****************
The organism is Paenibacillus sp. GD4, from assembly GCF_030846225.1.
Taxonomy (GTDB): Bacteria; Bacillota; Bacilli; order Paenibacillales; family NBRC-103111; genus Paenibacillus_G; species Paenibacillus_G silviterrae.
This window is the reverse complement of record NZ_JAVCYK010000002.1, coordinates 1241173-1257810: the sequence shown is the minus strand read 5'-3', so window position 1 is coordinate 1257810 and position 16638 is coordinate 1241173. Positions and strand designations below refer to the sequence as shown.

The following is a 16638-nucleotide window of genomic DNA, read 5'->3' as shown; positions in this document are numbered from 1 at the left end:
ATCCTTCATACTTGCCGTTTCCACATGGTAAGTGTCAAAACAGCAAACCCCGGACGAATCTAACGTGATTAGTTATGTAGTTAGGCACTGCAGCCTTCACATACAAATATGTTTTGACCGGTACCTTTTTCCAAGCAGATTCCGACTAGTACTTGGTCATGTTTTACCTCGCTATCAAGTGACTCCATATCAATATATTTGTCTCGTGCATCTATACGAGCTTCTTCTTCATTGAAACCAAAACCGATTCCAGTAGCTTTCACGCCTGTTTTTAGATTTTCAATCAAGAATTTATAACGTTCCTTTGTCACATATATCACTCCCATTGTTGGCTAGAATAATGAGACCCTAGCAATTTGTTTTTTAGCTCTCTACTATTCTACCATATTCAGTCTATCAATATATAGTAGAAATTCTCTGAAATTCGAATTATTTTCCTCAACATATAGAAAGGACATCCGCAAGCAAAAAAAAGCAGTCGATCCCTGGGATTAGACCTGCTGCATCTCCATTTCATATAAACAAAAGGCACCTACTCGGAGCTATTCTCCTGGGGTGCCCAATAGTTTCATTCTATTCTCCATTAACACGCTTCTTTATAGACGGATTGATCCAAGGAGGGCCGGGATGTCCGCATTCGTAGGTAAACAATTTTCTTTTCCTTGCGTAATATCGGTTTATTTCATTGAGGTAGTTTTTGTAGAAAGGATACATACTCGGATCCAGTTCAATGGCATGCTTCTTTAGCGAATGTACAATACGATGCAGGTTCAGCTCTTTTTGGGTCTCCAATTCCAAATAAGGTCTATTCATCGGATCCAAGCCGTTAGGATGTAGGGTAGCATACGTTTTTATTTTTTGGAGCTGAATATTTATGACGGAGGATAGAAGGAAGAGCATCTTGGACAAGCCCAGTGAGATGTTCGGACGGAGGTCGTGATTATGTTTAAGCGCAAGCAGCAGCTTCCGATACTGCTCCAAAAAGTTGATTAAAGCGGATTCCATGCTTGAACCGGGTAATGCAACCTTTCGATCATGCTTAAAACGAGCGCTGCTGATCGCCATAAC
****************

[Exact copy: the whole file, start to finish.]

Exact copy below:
The organism is Paenibacillus sp. GD4, from assembly GCF_030846225.1.
Taxonomy (GTDB): Bacteria; Bacillota; Bacilli; order Paenibacillales; family NBRC-103111; genus Paenibacillus_G; species Paenibacillus_G silviterrae.
This window is the reverse complement of record NZ_JAVCYK010000002.1, coordinates 1241173-1257810: the sequence shown is the minus strand read 5'-3', so window position 1 is coordinate 1257810 and position 16638 is coordinate 1241173. Positions and strand designations below refer to the sequence as shown.

The following is a 16638-nucleotide window of genomic DNA, read 5'->3' as shown; positions in this document are numbered from 1 at the left end:
ATCCTTCATACTTGCCGTTTCCACATGGTAAGTGTCAAAACAGCAAACCCCGGACGAATCTAACGTGATTAGTTATGTAGTTAGGCACTGCAGCCTTCACATACAAATATGTTTTGACCGGTACCTTTTTCCAAGCAGATTCCGACTAGTACTTGGTCATGTTTTACCTCGCTATCAAGTGACTCCATATCAATATATTTGTCTCGTGCATCTATACGAGCTTCTTCTTCATTGAAACCAAAACCGATTCCAGTAGCTTTCACGCCTGTTTTTAGATTTTCAATCAAGAATTTATAACGTTCCTTTGTCACATATATCACTCCCATTGTTGGCTAGAATAATGAGACCCTAGCAATTTGTTTTTTAGCTCTCTACTATTCTACCATATTCAGTCTATCAATATATAGTAGAAATTCTCTGAAATTCGAATTATTTTCCTCAACATATAGAAAGGACATCCGCAAGCAAAAAAAAGCAGTCGATCCCTGGGATTAGACCTGCTGCATCTCCATTTCATATAAACAAAAGGCACCTACTCGGAGCTATTCTCCTGGGGTGCCCAATAGTTTCATTCTATTCTCCATTAACACGCTTCTTTATAGACGGATTGATCCAAGGAGGGCCGGGATGTCCGCATTCGTAGGTAAACAATTTTCTTTTCCTTGCGTAATATCGGTTTATTTCATTGAGGTAGTTTTTGTAGAAAGGATACATACTCGGATCCAGTTCAATGGCATGCTTCTTTAGCGAATGTACAATACGATGCAGGTTCAGCTCTTTTTGGGTCTCCAATTCCAAATAAGGTCTATTCATCGGATCCAAGCCGTTAGGATGTAGGGTAGCATACGTTTTTATTTTTTGGAGCTGAATATTTATGACGGAGGATAGAAGGAAGAGCATCTTGGACAAGCCCAGTGAGATGTTCGGACGGAGGTCGTGATTATGTTTAAGCGCAAGCAGCAGCTTCCGATACTGCTCCAAAAAGTTGATTAAAGCGGATTCCATGCTTGAACCGGGTAATGCAACCTTTCGATCATGCTTAAAACGAGCGCTGCTGATCGCCATAAC